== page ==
Chinaski disconnects from standard mixing techniques and delivers a cinematic, mind-altering trip. A reflective journey through mystical samples, cosmic frequencies, eclectic rhythms and ambient landscapes. 

Frankfurt-based DJ and producer Chinaski is one to watch. Powered by a good dose of nostalgia, the characteristic 80’s aesthetics in both his sound direction and visual work are heavily represented throughout his catalog. Having carved out a steady reputation for his more dance floor focussed project with a futuristic brew of cinematic house productions on labels like Live At Robert Johnson, Uncanny Valley and Riotvan, Stefan has found himself exploring deeper territories under his S-F-X alias in recent times.

The Robert Johnson resident’s freshly established S-F-X alias, made its debut with the first full-length album release on Igor Tipura’s fantastic Kitjen imprint, last April. A sample-based power ambient LP, inspired by horror movies on dusty VHS cassettes.


Hey Stefan, good having you here! How have you been and what have you been up to lately?

Hi Joe, thanks! I’m just sitting in my room at a Ryokan in Tsubaki, Japan.

You recently released a new album on Kitjen, titled “S-F-X” – exciting stuff! Tell us a little about the album’s concept and your new alias which it’s being released under.

The last few months I noticed that my work shifted a lot more towards a sounds that, in my mind, is not necessary connected to my Chinaski project, which is more for the dance floor. The music behind S-F-X is much more nerd-ism and involves many sounds that surround me in my daily life. I have this “Button” on my desk. So when I hear a interesting sound on my computer – where ever it comes from – I hit it and record it. I have a huge collection of sounds that trigger me in a special and subconscious way. From time to time when I get bored with myself I go through this material and put it to my E-Mu Emax or Ableton sampler and figure some kind of music out.

The album draws further on the visual aspect of your art and love for soundtracks. What is it about the combination between music and the visual aspect that attracts you most?

It’s the easiest and most effective way to project a picture to the mind. I can fill a meaningless sound with a picture and vice versa. Sometimes I hang around in my studio and nothing comes up, then I start a cool movie and it rolls. Most of the time dark and sleazy movies, of course…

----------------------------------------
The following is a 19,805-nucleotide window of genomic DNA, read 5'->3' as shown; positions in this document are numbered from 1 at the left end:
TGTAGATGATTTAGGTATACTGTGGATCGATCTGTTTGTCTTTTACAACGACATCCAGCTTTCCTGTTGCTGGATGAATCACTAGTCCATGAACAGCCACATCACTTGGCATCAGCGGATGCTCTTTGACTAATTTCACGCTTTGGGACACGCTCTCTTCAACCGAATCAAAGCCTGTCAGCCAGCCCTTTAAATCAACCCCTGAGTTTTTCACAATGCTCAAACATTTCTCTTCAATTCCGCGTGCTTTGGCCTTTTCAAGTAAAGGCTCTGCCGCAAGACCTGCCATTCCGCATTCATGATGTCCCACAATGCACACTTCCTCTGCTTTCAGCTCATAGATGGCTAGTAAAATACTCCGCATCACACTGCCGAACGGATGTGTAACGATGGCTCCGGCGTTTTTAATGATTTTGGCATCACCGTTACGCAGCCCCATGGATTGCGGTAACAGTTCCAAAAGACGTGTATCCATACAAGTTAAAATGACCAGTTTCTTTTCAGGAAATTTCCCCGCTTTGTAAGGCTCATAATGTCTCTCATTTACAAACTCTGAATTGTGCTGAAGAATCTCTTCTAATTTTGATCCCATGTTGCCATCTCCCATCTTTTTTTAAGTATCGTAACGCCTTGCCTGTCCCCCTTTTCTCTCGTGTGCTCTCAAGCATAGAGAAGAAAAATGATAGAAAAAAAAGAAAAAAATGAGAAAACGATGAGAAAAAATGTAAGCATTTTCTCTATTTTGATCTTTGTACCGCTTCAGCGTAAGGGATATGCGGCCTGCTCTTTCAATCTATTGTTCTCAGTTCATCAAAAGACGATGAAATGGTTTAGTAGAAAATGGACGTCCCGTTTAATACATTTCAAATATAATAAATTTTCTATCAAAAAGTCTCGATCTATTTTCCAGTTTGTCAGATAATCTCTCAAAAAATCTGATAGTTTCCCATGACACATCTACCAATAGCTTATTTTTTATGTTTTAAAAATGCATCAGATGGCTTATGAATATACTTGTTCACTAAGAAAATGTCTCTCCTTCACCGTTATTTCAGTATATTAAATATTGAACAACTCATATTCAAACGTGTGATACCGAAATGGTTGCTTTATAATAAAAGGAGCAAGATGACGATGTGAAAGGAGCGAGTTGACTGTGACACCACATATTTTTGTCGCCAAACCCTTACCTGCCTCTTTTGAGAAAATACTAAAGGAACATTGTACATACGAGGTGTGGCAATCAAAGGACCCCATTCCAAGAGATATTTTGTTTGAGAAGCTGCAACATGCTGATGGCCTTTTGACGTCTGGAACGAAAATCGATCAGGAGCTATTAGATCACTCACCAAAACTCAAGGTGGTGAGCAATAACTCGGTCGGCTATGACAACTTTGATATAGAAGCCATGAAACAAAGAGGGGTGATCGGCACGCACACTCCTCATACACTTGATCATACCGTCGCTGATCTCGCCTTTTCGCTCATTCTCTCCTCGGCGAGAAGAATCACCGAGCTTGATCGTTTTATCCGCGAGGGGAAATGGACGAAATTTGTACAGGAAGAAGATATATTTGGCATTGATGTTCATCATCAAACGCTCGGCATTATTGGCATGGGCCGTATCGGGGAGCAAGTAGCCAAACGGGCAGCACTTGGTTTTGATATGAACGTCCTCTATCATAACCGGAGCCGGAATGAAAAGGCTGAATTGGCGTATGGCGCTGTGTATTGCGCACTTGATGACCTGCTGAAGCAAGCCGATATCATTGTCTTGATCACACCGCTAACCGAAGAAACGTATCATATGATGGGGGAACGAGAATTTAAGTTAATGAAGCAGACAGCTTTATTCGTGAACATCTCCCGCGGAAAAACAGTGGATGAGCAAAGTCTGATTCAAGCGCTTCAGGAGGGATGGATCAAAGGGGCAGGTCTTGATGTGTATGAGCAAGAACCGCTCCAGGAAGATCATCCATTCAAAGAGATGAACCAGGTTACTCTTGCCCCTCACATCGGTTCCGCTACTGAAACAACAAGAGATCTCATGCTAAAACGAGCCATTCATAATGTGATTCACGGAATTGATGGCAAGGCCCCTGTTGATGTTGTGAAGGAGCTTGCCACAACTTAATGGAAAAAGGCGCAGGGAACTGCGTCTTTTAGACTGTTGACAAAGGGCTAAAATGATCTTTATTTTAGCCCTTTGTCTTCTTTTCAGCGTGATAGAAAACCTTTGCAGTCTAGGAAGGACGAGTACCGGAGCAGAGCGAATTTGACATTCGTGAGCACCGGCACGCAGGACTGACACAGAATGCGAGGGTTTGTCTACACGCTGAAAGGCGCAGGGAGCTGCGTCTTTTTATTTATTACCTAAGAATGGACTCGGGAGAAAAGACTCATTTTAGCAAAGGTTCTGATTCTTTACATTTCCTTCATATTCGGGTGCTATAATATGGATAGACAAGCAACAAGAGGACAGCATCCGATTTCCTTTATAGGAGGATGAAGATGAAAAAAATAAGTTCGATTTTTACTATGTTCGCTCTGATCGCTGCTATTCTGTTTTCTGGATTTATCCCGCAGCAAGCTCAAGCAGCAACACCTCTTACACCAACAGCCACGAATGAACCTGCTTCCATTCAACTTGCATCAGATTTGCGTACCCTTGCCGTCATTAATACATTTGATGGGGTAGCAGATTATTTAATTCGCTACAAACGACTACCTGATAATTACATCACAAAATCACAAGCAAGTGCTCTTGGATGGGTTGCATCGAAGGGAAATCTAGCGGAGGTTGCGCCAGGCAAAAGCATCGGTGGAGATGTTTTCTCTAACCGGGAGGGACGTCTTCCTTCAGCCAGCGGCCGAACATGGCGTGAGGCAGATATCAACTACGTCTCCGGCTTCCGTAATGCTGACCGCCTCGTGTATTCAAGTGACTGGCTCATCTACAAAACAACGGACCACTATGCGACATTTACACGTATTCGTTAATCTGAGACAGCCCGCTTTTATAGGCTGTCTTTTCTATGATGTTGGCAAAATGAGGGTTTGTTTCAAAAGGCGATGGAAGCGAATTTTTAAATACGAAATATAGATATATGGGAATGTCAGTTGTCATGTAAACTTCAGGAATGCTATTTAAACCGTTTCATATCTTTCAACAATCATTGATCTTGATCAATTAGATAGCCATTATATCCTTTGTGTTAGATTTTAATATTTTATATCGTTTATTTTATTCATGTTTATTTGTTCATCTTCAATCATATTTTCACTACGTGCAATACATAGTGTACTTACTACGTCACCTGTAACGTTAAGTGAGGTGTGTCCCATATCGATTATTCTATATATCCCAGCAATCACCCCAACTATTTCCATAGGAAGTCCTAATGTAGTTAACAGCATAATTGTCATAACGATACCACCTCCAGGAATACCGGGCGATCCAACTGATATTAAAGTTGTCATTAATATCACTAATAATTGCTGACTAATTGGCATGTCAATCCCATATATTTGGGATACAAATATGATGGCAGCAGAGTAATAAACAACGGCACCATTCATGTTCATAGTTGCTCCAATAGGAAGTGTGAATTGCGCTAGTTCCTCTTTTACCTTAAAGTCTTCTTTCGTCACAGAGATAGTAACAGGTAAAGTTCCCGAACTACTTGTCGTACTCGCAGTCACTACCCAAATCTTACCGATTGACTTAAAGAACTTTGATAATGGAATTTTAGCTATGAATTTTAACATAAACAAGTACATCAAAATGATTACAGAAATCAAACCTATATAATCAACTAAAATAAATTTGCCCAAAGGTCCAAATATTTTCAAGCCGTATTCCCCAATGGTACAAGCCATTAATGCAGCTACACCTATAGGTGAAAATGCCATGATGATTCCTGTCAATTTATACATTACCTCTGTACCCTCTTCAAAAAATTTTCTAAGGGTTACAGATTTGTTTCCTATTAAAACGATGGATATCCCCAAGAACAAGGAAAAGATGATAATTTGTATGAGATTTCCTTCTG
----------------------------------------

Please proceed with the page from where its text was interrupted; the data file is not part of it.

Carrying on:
Both in your visual work and music, the 80’s aesthetics is always heavily present. Tell us a little about the characteristics of this time period that inspires you.

I would say it’s very complex, but 2 facts are important for me in connection with the 80s: the nostalgia about my childhood and the really important technological revolution in that decade. Compare a major 70s and 80s record. There are aesthetic worlds between. One of my first memories is pushing on a small, cheap mini Casio keyboard, which has a drum kit, and try to figure out how that kick sounds similar to a kick of a Queen song. No joke!

As the album features samples from horror movies on VHS cassettes, how did you go about finding those samples? Do you’ve some sort of method when digging for material?

When you are a nerd, you wanna see movies that never come out on dvd. Only VHS in the old days.. I have a really great Studio VHS Player. I got it from Ata and I think that’s the one that recorded the Robert Johnson club nights in the first years. And I can’t remember the name of the blog, but years ago I downloaded a lot audio rips from old VHS movies…

Landing on the always exciting Kitjen record label, were you already familiar with label heads Igor Tipura on a personal level before the whole idea of a release came into the picture? And how did the album find its way onto the record label?

All I knew was that the label and Igor come from Stuttgart. Michael Satter, who also helped design the album’s cover art, introduced him to the album and after that he came up with the idea for the release. He is really charming. I like charming label humans.


What would be the most ideal setting to listen to the album?

Best way is night time on a good soundsystem or headphones. Of course naked.

Tell us about this mix you’ve recorded for us? Any special tracks in there you would like to mention?

It’s a mix from S-F-X so it’s much more an album with music from other artists. I try to disconnect from the standart mixing technique – more rough like painting with an inaccurate brush so you don’t hit it with smartphone speaker…most of the time you have lot of tracks playing at the same time.

What’s on the horizon for Chinaski & S-F-X?

I’m working on a Chinaski record for Jennifer Cardini and more S-F-X stuff. Curses send me some crazy lyrics and voice recordings for a collaboration today!


Chinaski / S-F-X: Facebook // Soundcloud // Instagram // Discogs

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